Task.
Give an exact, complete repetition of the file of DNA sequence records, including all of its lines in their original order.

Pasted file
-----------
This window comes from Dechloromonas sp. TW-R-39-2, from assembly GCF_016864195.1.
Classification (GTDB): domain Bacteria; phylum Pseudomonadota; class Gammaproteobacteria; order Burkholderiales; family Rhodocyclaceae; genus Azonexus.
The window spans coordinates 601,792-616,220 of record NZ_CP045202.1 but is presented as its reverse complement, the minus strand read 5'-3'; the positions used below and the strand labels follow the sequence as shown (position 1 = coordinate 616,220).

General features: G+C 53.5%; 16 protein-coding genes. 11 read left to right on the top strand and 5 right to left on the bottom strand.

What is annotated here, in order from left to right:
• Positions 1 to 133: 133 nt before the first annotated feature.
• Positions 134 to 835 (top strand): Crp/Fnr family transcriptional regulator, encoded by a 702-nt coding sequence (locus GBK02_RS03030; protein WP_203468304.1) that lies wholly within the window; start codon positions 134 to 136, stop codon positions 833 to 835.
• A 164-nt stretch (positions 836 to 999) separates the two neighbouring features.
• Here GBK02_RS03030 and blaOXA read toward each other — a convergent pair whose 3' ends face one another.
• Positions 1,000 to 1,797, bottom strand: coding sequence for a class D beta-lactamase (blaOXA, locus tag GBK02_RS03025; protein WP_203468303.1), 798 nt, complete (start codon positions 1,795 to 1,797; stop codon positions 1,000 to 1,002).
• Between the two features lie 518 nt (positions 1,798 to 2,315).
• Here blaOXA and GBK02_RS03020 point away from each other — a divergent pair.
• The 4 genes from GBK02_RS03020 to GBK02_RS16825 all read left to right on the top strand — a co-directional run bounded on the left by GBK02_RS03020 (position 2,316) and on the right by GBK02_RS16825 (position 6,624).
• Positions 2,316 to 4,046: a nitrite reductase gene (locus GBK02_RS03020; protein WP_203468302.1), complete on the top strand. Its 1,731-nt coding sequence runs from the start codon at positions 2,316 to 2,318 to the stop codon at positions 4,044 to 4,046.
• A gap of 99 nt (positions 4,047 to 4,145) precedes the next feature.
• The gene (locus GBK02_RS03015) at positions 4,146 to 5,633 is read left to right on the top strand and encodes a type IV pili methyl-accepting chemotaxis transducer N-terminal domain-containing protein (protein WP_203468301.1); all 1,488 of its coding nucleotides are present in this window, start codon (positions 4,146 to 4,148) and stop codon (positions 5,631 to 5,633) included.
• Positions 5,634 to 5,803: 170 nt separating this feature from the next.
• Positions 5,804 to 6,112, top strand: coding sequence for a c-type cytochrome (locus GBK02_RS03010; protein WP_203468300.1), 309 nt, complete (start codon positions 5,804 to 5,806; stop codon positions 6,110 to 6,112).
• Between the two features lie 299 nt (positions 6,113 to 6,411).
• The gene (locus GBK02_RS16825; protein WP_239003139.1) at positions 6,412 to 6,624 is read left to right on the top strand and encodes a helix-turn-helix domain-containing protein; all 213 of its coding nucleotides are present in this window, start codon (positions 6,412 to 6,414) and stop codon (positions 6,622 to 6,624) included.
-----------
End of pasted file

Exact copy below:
This window comes from Dechloromonas sp. TW-R-39-2, from assembly GCF_016864195.1.
Classification (GTDB): domain Bacteria; phylum Pseudomonadota; class Gammaproteobacteria; order Burkholderiales; family Rhodocyclaceae; genus Azonexus.
The window spans coordinates 601,792-616,220 of record NZ_CP045202.1 but is presented as its reverse complement, the minus strand read 5'-3'; the positions used below and the strand labels follow the sequence as shown (position 1 = coordinate 616,220).

General features: G+C 53.5%; 16 protein-coding genes. 11 read left to right on the top strand and 5 right to left on the bottom strand.

What is annotated here, in order from left to right:
• Positions 1 to 133: 133 nt before the first annotated feature.
• Positions 134 to 835 (top strand): Crp/Fnr family transcriptional regulator, encoded by a 702-nt coding sequence (locus GBK02_RS03030; protein WP_203468304.1) that lies wholly within the window; start codon positions 134 to 136, stop codon positions 833 to 835.
• A 164-nt stretch (positions 836 to 999) separates the two neighbouring features.
• Here GBK02_RS03030 and blaOXA read toward each other — a convergent pair whose 3' ends face one another.
• Positions 1,000 to 1,797, bottom strand: coding sequence for a class D beta-lactamase (blaOXA, locus tag GBK02_RS03025; protein WP_203468303.1), 798 nt, complete (start codon positions 1,795 to 1,797; stop codon positions 1,000 to 1,002).
• Between the two features lie 518 nt (positions 1,798 to 2,315).
• Here blaOXA and GBK02_RS03020 point away from each other — a divergent pair.
• The 4 genes from GBK02_RS03020 to GBK02_RS16825 all read left to right on the top strand — a co-directional run bounded on the left by GBK02_RS03020 (position 2,316) and on the right by GBK02_RS16825 (position 6,624).
• Positions 2,316 to 4,046: a nitrite reductase gene (locus GBK02_RS03020; protein WP_203468302.1), complete on the top strand. Its 1,731-nt coding sequence runs from the start codon at positions 2,316 to 2,318 to the stop codon at positions 4,044 to 4,046.
• A gap of 99 nt (positions 4,047 to 4,145) precedes the next feature.
• The gene (locus GBK02_RS03015) at positions 4,146 to 5,633 is read left to right on the top strand and encodes a type IV pili methyl-accepting chemotaxis transducer N-terminal domain-containing protein (protein WP_203468301.1); all 1,488 of its coding nucleotides are present in this window, start codon (positions 4,146 to 4,148) and stop codon (positions 5,631 to 5,633) included.
• Positions 5,634 to 5,803: 170 nt separating this feature from the next.
• Positions 5,804 to 6,112, top strand: coding sequence for a c-type cytochrome (locus GBK02_RS03010; protein WP_203468300.1), 309 nt, complete (start codon positions 5,804 to 5,806; stop codon positions 6,110 to 6,112).
• Between the two features lie 299 nt (positions 6,113 to 6,411).
• The gene (locus GBK02_RS16825; protein WP_239003139.1) at positions 6,412 to 6,624 is read left to right on the top strand and encodes a helix-turn-helix domain-containing protein; all 213 of its coding nucleotides are present in this window, start codon (positions 6,412 to 6,414) and stop codon (positions 6,622 to 6,624) included.